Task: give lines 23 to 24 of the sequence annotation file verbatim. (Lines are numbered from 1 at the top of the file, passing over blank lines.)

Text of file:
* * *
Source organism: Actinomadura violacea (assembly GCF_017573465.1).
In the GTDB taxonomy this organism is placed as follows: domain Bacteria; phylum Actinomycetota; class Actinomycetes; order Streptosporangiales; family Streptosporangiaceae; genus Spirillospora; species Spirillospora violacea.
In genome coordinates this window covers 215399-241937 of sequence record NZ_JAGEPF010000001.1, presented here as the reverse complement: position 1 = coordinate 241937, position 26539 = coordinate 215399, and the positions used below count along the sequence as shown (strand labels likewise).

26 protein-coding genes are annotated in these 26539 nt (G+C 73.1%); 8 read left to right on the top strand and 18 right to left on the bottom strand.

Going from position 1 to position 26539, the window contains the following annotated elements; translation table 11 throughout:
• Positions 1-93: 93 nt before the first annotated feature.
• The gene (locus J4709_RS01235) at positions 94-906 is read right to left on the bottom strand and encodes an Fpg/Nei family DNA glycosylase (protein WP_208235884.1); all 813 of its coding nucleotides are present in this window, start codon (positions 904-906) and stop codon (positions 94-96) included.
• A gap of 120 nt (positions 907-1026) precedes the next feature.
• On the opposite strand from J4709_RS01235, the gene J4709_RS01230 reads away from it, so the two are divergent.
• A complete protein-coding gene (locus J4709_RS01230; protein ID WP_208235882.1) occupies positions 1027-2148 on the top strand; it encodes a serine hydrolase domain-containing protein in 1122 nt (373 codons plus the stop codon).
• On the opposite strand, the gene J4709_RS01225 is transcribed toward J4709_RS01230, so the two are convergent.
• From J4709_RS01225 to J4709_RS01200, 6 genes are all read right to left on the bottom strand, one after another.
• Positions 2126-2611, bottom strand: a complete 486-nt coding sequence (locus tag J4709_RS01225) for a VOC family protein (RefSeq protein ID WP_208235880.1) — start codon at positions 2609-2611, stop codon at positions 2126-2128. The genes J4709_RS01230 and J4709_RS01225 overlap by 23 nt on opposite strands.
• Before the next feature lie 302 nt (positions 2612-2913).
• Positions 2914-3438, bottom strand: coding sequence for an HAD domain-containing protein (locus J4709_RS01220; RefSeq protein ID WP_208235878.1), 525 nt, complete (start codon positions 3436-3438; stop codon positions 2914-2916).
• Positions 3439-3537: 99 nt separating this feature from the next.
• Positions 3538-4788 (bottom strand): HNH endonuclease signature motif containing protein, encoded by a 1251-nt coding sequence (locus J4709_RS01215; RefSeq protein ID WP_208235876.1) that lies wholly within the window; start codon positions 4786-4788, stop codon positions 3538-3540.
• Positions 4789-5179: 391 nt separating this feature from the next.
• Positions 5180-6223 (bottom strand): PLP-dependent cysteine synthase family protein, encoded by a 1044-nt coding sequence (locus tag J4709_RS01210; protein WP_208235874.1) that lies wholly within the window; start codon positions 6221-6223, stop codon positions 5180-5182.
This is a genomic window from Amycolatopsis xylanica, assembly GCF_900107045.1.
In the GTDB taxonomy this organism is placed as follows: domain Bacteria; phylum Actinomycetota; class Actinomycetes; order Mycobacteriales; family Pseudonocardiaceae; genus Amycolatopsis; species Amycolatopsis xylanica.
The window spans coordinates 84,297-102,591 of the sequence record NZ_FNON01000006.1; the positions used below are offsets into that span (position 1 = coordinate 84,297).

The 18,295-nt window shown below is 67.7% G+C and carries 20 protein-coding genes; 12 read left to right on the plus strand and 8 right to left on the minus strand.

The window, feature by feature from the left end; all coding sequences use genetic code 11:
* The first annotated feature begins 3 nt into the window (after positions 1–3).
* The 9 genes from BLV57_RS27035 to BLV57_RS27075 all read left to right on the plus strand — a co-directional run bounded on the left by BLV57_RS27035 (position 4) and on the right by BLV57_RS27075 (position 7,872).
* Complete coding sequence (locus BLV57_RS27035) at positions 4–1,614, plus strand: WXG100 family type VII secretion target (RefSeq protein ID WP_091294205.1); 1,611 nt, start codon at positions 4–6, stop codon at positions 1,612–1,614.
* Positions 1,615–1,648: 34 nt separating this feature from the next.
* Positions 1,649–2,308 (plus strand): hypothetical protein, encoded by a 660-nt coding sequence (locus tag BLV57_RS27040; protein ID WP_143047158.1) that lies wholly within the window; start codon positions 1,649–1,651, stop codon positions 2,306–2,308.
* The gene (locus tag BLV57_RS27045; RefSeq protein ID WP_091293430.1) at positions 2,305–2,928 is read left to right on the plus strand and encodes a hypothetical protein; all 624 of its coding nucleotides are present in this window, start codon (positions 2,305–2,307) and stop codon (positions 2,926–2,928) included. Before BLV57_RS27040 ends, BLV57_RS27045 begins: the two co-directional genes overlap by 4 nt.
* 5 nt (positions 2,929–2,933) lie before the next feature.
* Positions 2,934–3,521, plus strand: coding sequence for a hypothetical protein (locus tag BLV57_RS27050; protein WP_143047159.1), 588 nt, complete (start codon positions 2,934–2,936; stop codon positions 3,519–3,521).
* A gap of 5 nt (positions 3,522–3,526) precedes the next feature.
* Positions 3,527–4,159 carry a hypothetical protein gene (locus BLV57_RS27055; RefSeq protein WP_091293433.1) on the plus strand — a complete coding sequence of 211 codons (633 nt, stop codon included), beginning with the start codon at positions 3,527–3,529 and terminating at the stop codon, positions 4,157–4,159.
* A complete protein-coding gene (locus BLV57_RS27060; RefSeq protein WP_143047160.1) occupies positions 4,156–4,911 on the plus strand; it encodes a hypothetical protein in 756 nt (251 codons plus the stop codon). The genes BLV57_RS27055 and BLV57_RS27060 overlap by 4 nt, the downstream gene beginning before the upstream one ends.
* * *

The 18,295-nt window shown below is 67.7% G+C and carries 20 protein-coding genes; 12 read left to right on the plus strand and 8 right to left on the minus strand.

The window, feature by feature from the left end; all coding sequences use genetic code 11: